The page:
Asylum on Linux

[size=19px]Asylum Teaser:[/size]

Generic build (tested on Ubuntu), download:

  • ZIP

  • Download, unzip somewhere and run dagon from that directory

Fedora 17, download:

Known issues:

  • Audio cuts off short (generic build): add audioBuffer = 16384 to Dagon.cfg
  • No audio: missing ALSA plugin to Pulseaudio, or use pasuspender
  • Missing graphics (any build): need proprietary graphics drivers (ATI, nvidia, intel)
  • Missing graphics (Fedora): problem with compositor and Gnome Shell, restart Gnome Shell (Alt+F2, r)
  • Segfault on exit (Fedora): currently no fix

On openSUSE (and probably any other distro if it does not work)
Game binary looks for and libraries. I’m using openSUSE 12.2 x64. If you are using x86 version of openSUSE you can skip to 2. step.

  1. Download libGLEW and liblua & libtheora libraries’ 32 bit versions.
  2. There are some version conflicts. For example, in my installation there is so I just made symlinks for libGLEW and liblua. For libtheora, no version conflict occurs.
    Since game uses 32 bit libraries, for both x64 and x86 systems create symlinks:

ln -s /usr/lib/ /usr/lib/ ln -s /usr/lib/ /usr/lib/
You’ll need run these as root.

  1. If you are experiencing audio issue please use the solution above. For my installation there was no issue, but for my other PC there was shutterings and cuts. So I guess it does not depend on pulseaido version but the hardware itself.

  2. If you are having graphical problems, you’ll probably need proprietary drivers from your vendors. For my end, I’m using ATI Mobility Radeon HD 4570 and Intel HD for my other PC. On openSUSE 12.1, graphics were working fine for ATI but in 12.2 open source drivers did not work on neither of my computers.

Awesome, thanks for sharing this info! :wink:

On Ubuntu/Kubuntu 12.10/13.04 it needs liblua5.1-0:i386 and libglew1.6:i386. First one available in repository, second - here.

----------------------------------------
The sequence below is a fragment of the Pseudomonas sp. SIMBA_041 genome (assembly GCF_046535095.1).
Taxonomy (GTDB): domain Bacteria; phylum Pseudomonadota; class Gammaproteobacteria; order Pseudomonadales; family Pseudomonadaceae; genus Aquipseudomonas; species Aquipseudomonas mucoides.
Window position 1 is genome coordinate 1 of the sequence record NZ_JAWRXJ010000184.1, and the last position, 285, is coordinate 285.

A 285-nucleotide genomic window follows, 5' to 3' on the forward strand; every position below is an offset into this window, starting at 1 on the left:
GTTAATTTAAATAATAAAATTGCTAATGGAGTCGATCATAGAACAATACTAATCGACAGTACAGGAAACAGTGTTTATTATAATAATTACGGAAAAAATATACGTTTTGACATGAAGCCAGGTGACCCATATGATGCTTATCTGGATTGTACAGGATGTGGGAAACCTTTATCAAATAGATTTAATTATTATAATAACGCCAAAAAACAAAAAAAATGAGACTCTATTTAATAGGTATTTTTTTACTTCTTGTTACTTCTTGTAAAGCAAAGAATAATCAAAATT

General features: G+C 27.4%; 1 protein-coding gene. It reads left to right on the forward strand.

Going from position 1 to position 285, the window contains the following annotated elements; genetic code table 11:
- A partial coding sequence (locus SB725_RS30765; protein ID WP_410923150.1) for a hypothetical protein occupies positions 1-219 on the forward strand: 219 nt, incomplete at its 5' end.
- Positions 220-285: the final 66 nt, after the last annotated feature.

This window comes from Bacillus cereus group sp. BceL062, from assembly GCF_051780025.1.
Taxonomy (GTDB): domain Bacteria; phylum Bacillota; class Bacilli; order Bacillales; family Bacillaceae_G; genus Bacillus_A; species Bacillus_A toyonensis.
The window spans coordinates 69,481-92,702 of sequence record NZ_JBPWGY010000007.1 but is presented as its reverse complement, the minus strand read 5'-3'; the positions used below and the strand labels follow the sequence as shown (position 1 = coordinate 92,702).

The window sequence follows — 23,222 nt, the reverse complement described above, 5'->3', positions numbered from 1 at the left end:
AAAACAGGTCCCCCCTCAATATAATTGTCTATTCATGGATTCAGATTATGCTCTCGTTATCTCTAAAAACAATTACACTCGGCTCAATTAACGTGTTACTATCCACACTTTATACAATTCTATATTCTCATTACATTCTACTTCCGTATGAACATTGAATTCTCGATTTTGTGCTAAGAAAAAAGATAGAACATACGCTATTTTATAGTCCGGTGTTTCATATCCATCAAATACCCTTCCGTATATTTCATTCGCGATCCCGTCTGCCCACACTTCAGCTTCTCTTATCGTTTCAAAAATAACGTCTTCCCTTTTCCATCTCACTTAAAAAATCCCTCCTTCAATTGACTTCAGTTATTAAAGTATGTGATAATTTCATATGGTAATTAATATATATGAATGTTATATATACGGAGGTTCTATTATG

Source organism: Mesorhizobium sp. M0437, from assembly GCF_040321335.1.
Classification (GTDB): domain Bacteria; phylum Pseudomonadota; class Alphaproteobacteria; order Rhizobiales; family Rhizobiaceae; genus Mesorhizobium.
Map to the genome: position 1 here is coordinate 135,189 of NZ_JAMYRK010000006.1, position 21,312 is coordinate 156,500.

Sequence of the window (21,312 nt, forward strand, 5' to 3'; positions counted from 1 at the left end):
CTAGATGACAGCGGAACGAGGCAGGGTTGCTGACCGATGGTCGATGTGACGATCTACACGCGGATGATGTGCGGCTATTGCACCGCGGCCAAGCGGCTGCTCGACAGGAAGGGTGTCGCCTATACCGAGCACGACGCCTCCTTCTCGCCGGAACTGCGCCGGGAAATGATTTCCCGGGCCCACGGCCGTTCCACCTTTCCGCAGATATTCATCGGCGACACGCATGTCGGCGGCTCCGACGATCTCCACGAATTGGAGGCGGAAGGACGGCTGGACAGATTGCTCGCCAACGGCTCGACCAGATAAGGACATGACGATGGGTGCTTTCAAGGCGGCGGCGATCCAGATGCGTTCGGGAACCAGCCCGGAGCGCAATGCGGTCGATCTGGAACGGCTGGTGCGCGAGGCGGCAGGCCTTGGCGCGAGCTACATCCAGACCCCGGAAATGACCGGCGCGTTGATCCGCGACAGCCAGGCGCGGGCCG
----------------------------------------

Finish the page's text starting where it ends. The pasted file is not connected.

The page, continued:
We can work on helping Agustín package a set of libraries with the game, at least for a self-extracting downloadable version. Then, all he needs to do is package the license files with the libraries, do the usual LD_LIBRARY_PATH tricks in the launcher script, and post up the source packages that were used to build the original libraries on the website somewhere.

One good easy trick for that is to package the Debian Wheezy libraries because Debian is usually quite conservative, so that provides very good backward-compatibility (in particular, works lovely on *buntu, Fedora, Slackware, Arch, not-even-very-recent Gentoo, and (of course) Debian. Also, they store the source debs side-by-side, so it makes it very convenient to grab the source packages for local mirroring (to comply w/GPL).

This method also makes it easy to package both 32-bit & 64-bit versions together, and indeed, is how Wadjet Eye is packaging their Linux beta versions.

Of course, there is wastage of disk space/bandwidth, and the user’s native libraries may be better suited to their system than those packaged, but that could be mitigated by the native packaging system (Arch and Gentoo can slice and dice a native package easily, just by dropping the game installer in a particular directory). Making Debian & Ubuntu packages is a hassle, and I would suggest that doing so be in conjunction with distributing Asylum in the Ubuntu Software Store, in which I believe Canonical helps with the packaging).

Not sure about RPM, or non-Ubuntu “deb” packages. Hosting half-a-dozen packages directly here seems like a huge hassle. I would suggest just two packages, with included libraries as described above (32-bit & 64-bit copies of the interpreter and sets of libraries), one as a Mojosetup installer, and one as a plain “tar.gz”. Then, the workflow for packaging is simply to have the installed directory hierarchy already-laid out, and simply replace the interpreter and game assets, run tar (save out the tarball), and then build the Mojo installer. That could be scripted to be a one-shot packaging script, once set up.

Easy as pie.

Thanks so much for this! I’m so excited about Asylum!

You’ll be happy to hear that the Linux port of the engine has been brought up to date. I haven’t performed exhaustive tests yet, but so far everything seems to be working smoothly and very stable. There are new binaries available for Ubuntu here:

Coming up soon: Debian, Fedora and openSUSE (the Ubuntu binaries work great on Mint). All neatly packaged and ready to install :nod:

I just tested the teaser on my Fedora 20 (creating symbolic links) and it’s all ok.

Excellent, thank you for the heads up :slight_smile: